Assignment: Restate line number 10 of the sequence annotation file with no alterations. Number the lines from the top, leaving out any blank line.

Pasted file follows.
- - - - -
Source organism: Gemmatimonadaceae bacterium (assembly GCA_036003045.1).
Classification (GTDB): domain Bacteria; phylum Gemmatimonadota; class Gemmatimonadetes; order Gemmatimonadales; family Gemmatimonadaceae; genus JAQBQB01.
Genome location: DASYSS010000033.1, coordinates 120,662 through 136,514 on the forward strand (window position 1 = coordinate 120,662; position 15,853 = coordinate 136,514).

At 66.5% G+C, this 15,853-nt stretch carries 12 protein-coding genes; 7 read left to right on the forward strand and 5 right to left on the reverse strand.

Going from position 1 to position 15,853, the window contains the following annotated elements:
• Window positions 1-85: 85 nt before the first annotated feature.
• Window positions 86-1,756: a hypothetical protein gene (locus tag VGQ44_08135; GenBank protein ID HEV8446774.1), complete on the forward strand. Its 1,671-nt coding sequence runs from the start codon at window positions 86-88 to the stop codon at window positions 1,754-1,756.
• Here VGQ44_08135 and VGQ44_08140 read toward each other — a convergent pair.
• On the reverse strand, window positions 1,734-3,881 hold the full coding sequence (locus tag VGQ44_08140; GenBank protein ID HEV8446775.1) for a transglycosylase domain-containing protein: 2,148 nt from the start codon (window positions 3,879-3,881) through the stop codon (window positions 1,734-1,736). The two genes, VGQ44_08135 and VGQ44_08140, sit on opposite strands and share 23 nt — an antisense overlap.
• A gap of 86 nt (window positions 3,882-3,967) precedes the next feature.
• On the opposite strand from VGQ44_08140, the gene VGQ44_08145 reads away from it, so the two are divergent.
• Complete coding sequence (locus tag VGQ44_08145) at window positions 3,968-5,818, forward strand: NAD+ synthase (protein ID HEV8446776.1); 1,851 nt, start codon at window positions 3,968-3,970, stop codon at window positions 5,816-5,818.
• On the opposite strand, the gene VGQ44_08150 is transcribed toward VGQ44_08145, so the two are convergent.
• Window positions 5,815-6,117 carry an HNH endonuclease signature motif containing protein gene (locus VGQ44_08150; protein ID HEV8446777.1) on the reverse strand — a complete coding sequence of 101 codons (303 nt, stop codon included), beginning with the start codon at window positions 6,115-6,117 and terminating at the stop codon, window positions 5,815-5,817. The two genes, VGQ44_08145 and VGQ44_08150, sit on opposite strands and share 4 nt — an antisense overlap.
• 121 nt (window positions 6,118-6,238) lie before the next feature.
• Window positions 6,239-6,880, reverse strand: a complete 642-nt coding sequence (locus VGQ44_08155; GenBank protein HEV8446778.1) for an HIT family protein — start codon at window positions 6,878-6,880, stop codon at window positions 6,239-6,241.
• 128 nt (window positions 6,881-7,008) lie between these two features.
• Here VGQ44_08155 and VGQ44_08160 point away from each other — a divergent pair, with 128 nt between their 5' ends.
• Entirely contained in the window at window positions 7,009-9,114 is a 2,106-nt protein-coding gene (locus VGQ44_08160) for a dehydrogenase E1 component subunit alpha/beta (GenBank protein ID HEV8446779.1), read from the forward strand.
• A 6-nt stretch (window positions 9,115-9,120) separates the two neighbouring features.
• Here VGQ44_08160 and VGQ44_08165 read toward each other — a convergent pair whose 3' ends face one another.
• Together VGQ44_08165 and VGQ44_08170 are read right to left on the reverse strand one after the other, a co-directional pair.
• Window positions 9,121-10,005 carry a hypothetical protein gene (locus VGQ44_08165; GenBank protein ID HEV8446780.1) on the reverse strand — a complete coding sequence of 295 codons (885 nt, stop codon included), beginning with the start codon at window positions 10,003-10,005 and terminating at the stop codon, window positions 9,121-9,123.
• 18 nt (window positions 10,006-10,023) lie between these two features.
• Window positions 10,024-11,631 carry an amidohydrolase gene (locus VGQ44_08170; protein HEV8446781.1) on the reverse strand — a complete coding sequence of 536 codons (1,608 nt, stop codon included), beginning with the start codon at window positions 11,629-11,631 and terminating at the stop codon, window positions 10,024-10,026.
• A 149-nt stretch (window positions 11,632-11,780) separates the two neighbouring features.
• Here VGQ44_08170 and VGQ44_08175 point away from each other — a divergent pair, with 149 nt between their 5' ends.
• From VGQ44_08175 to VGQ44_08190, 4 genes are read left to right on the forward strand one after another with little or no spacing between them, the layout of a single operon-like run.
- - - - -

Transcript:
• A gap of 86 nt (window positions 3,882-3,967) precedes the next feature.